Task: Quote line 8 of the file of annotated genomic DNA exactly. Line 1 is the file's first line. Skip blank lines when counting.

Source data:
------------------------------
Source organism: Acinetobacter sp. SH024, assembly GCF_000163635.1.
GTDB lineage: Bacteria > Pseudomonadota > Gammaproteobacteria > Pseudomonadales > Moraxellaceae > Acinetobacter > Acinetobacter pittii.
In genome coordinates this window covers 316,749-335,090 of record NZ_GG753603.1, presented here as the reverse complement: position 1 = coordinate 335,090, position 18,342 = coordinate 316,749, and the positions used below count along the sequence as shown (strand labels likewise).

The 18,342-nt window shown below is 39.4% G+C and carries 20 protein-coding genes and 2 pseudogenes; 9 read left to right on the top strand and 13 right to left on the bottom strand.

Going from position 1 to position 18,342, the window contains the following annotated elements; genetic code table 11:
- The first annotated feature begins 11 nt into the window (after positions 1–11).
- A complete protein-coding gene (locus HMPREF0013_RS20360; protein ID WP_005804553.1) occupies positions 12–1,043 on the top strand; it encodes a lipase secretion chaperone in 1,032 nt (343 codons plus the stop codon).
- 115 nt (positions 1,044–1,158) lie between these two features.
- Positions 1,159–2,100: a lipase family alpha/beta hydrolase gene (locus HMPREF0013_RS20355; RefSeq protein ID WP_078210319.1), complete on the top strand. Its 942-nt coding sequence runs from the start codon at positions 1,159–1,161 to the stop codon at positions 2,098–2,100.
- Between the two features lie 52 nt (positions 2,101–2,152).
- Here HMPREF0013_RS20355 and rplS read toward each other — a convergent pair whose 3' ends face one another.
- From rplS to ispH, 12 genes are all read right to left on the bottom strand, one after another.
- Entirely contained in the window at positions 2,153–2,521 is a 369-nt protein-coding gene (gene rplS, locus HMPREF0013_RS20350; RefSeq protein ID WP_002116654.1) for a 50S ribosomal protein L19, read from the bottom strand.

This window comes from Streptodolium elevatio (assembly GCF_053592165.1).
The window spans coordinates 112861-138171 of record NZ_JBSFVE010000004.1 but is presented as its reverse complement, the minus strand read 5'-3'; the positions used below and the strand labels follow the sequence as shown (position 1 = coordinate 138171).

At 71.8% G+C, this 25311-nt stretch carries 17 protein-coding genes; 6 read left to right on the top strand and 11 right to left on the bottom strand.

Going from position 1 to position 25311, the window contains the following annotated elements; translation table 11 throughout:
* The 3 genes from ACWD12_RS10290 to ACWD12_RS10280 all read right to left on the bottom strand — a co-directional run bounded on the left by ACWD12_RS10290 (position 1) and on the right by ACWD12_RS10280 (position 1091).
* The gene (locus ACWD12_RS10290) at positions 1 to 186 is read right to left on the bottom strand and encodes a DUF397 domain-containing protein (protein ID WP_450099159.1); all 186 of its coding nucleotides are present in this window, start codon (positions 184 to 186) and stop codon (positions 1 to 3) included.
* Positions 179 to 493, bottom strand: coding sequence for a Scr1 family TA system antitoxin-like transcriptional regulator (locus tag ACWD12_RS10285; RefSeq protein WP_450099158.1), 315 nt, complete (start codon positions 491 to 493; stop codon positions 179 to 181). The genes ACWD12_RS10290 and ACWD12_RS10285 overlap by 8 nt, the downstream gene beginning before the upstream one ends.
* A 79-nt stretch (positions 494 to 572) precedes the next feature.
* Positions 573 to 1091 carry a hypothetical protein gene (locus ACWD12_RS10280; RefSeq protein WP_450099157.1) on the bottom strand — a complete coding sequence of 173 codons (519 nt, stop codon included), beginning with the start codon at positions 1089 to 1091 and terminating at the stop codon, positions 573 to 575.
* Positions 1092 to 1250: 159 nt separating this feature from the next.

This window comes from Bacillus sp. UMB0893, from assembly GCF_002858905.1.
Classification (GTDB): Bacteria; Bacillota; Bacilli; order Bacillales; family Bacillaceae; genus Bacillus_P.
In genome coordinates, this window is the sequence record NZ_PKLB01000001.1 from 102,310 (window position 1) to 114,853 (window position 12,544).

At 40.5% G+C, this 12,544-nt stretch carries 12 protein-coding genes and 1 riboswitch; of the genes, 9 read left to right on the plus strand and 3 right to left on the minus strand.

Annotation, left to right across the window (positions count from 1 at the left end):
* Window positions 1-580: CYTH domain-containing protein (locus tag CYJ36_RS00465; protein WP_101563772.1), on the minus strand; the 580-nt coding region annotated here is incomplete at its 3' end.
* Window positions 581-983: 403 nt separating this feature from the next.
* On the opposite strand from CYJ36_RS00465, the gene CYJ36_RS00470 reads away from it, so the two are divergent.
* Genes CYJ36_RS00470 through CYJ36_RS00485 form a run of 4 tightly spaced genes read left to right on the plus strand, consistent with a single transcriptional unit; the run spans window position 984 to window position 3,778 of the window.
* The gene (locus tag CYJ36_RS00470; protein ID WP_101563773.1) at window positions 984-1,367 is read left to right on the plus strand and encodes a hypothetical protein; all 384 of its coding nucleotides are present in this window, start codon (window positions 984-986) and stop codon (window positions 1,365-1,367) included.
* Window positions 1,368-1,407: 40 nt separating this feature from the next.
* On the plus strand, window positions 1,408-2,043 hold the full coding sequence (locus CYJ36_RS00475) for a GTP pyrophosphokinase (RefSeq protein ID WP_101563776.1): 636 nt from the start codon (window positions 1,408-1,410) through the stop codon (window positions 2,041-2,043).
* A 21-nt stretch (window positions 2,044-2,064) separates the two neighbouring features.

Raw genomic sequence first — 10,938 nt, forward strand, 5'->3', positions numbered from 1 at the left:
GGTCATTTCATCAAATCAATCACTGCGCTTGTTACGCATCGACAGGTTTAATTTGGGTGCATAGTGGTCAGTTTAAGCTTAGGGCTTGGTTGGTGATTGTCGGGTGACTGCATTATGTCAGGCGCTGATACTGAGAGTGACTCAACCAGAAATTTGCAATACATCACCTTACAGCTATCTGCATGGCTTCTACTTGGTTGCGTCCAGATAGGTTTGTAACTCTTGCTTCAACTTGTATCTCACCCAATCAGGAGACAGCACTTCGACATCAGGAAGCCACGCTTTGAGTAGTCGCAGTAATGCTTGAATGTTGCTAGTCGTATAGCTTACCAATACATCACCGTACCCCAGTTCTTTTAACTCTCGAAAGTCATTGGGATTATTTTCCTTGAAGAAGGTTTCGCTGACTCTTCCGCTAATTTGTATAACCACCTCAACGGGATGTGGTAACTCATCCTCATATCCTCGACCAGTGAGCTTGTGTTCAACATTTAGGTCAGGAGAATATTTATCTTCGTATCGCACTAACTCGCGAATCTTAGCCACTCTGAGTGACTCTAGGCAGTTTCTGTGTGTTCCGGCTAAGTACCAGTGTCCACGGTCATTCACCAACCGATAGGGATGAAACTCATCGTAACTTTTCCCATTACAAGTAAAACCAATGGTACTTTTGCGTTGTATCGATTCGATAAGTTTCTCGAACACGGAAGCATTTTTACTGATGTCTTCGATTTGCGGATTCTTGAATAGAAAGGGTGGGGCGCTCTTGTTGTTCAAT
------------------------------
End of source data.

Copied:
- 115 nt (positions 1,044–1,158) lie between these two features.